If your lower back hurts, join the club. The National Institutes of Health says that four out of five adults experience low-back pain sometime in their lives, and it's a popular reason for doctor visits.
Despite how common low-back pain is, there's no single cause for it. It can come from an injury, tight hamstrings, tight hips, poor posture, excessive joint flexibility, weak core muscles, sitting too long, sciatica, a herniated disk and more. Emotional stress also can be a trigger. Given that laundry list, there isn't a one-size-fits-all exercise regimen for low-back pain.
One thing is pretty clear though: Gentle stretching that both flexes and extends the spine, along with simple core-strengthening work, is a good yoga prescription for the general population, says Tracy Maltz, a physical therapist who supervises the outpatient spine center at NewYork-Presbyterian/Weill Cornell Medical Center. But if a certain motion or stretch doesn't feel good, you should back off.
“It's important to listen to your body,” says Maltz, who is also a yoga-teacher trainer of anatomy for Laughing Lotus and Yoga Vida in New York City.
If you feel an ache for more than 12 weeks, it's considered chronic. Unfortunately, it's often hard for medical professionals to figure the cause of chronic lower back pain even with a thorough examination, according to the National Institutes of Health.
Here are three yoga poses Maltz recommends to relieve lower back pain. Doing them once a day is great because the cumulative effect of the exercises helps the most.
1. Baby Cobra
Benefit: Extends the spine and strengthens back muscles.
- Lie on your belly, with your legs straight back and resting on the ground about hip-width apart.
- Place your forehead down and bring your palms down on either side of your chest as you draw your inner arms toward your side torso.
- Inhale as you lengthen the crown of your head away from your shoulders, creating more space between the shoulders and ears.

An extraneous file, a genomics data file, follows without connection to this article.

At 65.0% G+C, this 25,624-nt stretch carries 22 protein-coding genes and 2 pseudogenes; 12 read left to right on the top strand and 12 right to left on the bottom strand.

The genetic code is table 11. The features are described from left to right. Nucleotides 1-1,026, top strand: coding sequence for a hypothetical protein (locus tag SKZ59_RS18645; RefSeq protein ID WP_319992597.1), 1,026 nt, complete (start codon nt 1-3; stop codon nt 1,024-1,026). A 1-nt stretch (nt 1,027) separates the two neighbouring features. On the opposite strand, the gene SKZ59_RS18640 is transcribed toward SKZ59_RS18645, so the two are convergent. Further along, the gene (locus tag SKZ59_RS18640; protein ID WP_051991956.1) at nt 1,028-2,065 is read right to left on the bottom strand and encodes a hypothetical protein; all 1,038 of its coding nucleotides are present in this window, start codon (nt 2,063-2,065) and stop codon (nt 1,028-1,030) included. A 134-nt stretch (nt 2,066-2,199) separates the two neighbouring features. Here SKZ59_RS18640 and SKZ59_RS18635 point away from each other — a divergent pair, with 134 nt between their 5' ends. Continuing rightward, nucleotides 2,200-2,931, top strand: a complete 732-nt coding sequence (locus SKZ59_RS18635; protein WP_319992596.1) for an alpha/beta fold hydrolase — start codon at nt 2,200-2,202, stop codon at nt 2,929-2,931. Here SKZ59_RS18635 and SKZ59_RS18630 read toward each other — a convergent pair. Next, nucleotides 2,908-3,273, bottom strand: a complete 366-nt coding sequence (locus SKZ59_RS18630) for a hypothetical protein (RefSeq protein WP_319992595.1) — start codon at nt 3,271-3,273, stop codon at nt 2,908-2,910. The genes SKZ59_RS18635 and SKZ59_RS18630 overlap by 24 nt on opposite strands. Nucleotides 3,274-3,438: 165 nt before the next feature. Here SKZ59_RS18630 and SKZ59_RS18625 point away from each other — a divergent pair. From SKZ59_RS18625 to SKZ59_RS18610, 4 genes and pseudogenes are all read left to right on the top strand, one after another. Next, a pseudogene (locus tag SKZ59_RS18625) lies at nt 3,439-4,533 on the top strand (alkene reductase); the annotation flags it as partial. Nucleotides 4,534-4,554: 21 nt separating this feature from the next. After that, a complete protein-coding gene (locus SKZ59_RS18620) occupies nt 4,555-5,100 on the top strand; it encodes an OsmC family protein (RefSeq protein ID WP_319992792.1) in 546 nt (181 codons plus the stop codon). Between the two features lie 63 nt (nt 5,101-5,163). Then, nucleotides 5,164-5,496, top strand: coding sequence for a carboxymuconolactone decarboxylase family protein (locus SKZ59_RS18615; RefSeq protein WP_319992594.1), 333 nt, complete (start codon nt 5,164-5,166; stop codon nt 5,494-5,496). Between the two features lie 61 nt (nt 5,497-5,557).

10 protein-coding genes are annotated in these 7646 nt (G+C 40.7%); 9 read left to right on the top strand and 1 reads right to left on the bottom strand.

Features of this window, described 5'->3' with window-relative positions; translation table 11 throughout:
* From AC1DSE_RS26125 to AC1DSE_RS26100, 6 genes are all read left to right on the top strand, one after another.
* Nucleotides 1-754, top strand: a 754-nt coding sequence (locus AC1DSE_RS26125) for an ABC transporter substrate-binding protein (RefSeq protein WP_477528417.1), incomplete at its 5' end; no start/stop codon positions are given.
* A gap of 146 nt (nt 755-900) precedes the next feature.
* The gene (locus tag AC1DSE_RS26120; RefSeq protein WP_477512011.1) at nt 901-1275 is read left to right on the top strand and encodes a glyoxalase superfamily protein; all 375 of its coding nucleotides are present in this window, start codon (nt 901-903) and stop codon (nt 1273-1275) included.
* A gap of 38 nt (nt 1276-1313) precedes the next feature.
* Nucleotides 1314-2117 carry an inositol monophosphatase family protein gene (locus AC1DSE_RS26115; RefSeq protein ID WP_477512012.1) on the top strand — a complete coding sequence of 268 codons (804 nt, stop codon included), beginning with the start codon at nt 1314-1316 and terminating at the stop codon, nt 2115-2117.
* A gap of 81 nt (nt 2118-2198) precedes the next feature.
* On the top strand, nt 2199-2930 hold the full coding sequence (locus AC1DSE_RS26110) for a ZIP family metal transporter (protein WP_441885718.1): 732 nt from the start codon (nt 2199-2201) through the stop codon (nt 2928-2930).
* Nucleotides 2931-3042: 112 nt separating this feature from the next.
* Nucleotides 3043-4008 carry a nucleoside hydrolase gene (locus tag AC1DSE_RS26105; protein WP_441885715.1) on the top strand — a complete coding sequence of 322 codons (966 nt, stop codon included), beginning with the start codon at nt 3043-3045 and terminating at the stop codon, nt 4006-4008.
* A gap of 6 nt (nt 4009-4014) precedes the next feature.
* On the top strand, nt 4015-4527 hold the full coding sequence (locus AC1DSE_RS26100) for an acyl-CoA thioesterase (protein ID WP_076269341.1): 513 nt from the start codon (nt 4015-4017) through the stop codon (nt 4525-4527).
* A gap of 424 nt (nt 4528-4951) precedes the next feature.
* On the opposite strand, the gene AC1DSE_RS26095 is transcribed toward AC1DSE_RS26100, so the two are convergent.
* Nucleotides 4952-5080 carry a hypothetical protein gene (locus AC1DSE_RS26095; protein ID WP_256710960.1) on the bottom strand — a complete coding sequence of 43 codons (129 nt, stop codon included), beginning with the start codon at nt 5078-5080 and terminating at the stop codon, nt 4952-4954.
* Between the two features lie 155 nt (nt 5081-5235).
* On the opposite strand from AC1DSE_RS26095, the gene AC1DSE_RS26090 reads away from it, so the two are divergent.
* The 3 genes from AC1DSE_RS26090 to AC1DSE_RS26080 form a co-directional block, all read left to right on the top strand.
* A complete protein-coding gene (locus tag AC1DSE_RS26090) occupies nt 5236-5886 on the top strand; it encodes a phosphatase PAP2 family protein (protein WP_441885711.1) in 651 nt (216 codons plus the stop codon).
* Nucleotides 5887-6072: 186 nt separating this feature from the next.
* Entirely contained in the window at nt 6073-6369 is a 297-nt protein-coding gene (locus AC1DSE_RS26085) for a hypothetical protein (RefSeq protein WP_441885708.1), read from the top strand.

- Exhale as you press the front of your hips and the tops of your feet into the ground, particularly the pinky-toe side.
- Inhale as you lift your head, shoulders and upper chest, maintaining your neck's natural curve. Exhale to lower. Repeat several times.
2. Legs Up the Wall
Benefit: Stretches the hamstrings and encourages the natural curve of the spine, particularly in the lower back.
- Sit with one hip near a wall, soles of your feet on the ground. Pivot your seat to face the wall, and lie back.
- Lift your legs, so that your heels can rest on the wall. If the back of your legs feels painfully tight, scoot your buttocks farther from the wall. Try to find a distance that allows your legs to be straight or close to it.
- Take 10-20 breaths.
3. Forearm Plank
Benefit: Strengthens core muscles, which help stabilize the spine.
- Come to hands and knees. Lower to your forearms, keeping them parallel as you place your elbows under your shoulders.
- Broaden your palms, spread your fingers, and press your inner wrists down.
- Walk your feet back, and tuck your toes under to lift your knees, creating a straight line from your heels to your shoulders. If your belly and/or hips sag (which is bad for your lower back!), drop your knees.
- Actively pull your belly toward your spine and broaden across your shoulder blades.
- Start by holding for a couple breaths, increasing the hold duration over time.
Learn more about journalist Mitra Malek at mitramalek.com.